Potential scenarios which may result in uncertain pregnancy episodes, including those without recorded outcomes and those which conflicted with another episode, were identified through discussions with the creators of the Register (CM, ST, RW), clinicians and CPRD data experts. The scenarios are based on the structure of the CPRD GOLD data and the Pregnancy Register algorithm (figure 1, steps 1–8). The scenarios are not mutually exclusive; thus, episodes may be consistent with more than one scenario.

Pregnancy episodes with recorded outcome missing

Scenarios with the potential to result in episodes with missing outcomes were identified. There are four overarching problems with various specific scenarios within them: the pregnancies are true and current, but the outcome was not captured in CPRD primary care data; the pregnancies are true and current, but the pregnancy was still ongoing at the end of follow-up in the database; the patient was not pregnant at the time of the database record; the pregnancy is really part of another pregnancy episode in the Register. The 12 scenarios which fall under these problems are described in table 1.

Table 1

Description of potential scenarios leading to pregnancy episodes with no recorded outcome and scenario criteria applied

Conflicting pregnancy episodes

Scenarios with the potential to result in conflicting episodes were proposed and are described in detail in table 2. Identifying the scenarios was an iterative process, after applying initial scenarios we took a sample of 50 conflicting pregnancy episodes and reviewed the patient data. This allowed us to validate existing scenarios and identify further scenarios. Scenarios can be grouped under four overarching problems: both pregnancies are true but one is a historical pregnancy; both pregnancies are historical; both pregnancies are true and current but the gestation of the second pregnancy estimated by the algorithm is too long; the woman was pregnant, but one pregnancy has been split into multiple episodes by the rules of the algorithm (online supplemental appendix 3).

Table 2

Description of potential scenarios leading to conflicting episodes and scenario criteria applied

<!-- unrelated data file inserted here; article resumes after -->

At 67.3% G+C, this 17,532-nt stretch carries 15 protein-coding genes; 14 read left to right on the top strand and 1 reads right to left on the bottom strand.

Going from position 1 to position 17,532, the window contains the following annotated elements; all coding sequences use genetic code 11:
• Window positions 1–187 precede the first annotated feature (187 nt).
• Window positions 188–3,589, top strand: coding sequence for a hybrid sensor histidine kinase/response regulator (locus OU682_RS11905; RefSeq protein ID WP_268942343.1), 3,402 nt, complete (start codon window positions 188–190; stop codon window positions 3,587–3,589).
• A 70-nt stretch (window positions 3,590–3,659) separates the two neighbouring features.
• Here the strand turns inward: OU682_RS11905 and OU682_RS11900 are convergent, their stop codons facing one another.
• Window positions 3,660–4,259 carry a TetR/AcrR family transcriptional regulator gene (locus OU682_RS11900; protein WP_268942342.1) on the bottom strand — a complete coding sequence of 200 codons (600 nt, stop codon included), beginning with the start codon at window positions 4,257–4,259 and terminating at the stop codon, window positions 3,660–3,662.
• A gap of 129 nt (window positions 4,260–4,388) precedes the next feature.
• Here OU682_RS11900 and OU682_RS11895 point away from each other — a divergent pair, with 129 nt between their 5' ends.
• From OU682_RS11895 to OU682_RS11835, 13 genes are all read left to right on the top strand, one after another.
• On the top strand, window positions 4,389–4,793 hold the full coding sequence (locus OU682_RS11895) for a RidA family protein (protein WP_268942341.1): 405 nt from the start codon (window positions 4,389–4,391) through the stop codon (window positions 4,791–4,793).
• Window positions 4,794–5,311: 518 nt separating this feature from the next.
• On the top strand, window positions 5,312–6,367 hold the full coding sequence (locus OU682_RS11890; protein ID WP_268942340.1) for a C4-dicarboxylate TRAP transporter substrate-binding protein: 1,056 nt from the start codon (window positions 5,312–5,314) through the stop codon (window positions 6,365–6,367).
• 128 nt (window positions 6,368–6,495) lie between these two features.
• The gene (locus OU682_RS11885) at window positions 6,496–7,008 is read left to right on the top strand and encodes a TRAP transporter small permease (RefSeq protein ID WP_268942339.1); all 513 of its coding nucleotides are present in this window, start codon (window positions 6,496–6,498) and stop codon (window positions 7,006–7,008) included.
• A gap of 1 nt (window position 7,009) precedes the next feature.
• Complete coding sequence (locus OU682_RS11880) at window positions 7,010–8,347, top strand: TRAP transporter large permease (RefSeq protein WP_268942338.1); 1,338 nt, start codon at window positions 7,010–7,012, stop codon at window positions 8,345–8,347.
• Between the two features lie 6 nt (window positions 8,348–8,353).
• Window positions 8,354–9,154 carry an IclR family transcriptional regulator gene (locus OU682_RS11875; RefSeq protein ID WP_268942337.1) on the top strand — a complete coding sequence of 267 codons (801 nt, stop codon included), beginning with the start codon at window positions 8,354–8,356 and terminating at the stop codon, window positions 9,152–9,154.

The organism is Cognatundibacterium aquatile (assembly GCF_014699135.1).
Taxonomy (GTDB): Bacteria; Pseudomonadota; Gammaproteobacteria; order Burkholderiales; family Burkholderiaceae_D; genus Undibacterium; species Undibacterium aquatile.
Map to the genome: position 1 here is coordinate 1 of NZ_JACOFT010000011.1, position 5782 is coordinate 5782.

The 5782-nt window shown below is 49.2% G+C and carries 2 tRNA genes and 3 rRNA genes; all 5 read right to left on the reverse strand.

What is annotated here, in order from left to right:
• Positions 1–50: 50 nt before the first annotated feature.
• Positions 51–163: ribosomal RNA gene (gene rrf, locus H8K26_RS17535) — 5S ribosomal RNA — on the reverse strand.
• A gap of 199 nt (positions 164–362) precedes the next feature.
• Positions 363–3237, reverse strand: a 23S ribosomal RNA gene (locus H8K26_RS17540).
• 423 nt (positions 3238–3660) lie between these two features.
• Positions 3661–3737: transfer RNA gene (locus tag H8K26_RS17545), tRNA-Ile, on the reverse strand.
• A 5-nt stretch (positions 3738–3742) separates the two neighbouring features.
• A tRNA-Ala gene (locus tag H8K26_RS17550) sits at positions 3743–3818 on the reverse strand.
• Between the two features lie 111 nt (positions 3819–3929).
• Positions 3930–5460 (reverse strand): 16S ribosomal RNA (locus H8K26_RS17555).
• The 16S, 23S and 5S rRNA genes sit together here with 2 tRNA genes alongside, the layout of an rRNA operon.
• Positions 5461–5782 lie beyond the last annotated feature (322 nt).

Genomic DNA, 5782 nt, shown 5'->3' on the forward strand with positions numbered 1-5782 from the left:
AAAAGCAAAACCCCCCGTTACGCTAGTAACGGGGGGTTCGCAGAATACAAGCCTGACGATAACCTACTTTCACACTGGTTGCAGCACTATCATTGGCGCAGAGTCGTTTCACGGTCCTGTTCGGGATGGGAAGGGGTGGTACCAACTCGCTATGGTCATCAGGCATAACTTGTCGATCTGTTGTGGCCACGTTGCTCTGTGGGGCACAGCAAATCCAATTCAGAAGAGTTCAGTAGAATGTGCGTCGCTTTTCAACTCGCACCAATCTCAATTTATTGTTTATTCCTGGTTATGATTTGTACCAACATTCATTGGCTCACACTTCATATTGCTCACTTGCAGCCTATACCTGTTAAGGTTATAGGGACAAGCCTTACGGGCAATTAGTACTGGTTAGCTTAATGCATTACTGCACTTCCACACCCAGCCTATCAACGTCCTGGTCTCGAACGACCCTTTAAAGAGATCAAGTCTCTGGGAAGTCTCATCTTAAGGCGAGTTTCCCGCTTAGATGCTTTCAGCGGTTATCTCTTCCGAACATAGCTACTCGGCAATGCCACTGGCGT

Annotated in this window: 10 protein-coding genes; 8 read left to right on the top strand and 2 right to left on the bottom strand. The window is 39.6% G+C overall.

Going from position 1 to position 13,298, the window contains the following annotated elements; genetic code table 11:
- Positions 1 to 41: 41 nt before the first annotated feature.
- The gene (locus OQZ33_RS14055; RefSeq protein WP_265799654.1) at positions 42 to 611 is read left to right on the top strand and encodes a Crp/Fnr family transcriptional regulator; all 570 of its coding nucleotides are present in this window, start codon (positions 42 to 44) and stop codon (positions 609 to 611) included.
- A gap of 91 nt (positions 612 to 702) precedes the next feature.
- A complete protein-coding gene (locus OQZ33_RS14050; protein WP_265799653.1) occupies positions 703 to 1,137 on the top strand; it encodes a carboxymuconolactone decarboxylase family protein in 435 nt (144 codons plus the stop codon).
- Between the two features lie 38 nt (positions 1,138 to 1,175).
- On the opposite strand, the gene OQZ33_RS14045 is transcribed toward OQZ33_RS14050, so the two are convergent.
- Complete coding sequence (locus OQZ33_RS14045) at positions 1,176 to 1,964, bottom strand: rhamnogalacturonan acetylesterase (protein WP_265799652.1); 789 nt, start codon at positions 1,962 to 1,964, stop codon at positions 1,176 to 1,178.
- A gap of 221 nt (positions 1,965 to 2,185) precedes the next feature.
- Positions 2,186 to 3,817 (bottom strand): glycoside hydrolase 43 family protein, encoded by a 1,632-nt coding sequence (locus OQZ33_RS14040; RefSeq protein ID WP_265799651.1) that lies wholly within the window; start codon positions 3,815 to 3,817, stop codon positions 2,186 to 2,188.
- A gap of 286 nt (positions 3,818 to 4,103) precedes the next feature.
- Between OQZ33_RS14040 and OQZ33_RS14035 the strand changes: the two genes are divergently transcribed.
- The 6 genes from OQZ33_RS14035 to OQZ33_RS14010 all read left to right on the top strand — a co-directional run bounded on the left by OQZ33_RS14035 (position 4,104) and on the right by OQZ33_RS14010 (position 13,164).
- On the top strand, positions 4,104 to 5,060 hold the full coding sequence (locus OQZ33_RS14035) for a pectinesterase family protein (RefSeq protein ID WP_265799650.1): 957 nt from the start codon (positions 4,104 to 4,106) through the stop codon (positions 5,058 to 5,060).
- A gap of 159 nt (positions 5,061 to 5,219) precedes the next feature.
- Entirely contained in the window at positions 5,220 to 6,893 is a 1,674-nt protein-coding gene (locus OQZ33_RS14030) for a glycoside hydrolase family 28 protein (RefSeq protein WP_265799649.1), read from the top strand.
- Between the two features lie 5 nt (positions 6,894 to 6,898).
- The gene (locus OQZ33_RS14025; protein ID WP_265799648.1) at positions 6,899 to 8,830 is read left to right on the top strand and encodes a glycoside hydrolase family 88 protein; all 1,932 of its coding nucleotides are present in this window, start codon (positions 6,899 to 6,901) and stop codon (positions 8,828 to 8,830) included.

Applying criteria to identify evidence of each scenario

Evidence in HES

For each episode, it was ascertained whether the woman was eligible for linkage to other data and whether the episode occurred within the coverage period of each linked data source. For pregnancy episodes occurring within the linkage coverage period, the linked HES data were examined for evidence of pregnancy outcomes. The period for which outcomes were searched was from the episode start date to 9 months after the episode end date; we excluded from this analysis pregnancies where this period was entirely outside the coverage dates for linked HES data.

ICD-10 and OPCS code lists were used to look for evidence of outcomes in the HES APC Episodes, Diagnosis and Procedures tables (online supplemental appendices 4 and 5). In the HES APC maternity data, a recording of an acceptable value in any of the variables identified as relating to delivery (online supplemental appendix 6) was flagged as evidence that a delivery had taken place. In the HES outpatient data, an ICD-10 code list for evidence of delivery, termination or early pregnancy loss was used. Snomed codes (online supplemental appendix 14) were used to identify all fetal scan records in the HES DID data.

Pregnancy episodes with recorded outcome missing

All episodes coded as outcome unknown (‘13’ in the outcome field) were extracted from the Pregnancy Register. For each episode, we extracted information on the timing of the episode in relation to the start and end of patient follow-up and the period of research standard (UTS) data recording in CPRD, and we also searched for relevant codes in the patient’s record, namely: early pregnancy codes which were likely to be recorded in the patient’s first antenatal visits to the GP; codes which are likely to be recorded by the GP as clinically important in the patient’s medical history even when the patient was not pregnant; codes which may indicate an outcome but were originally classified by the Register as antenatal; codes which are likely to be recorded by the GP as part of a consultation about the potential health impacts on a patient of becoming pregnant (code lists in online supplemental appendices 7–9).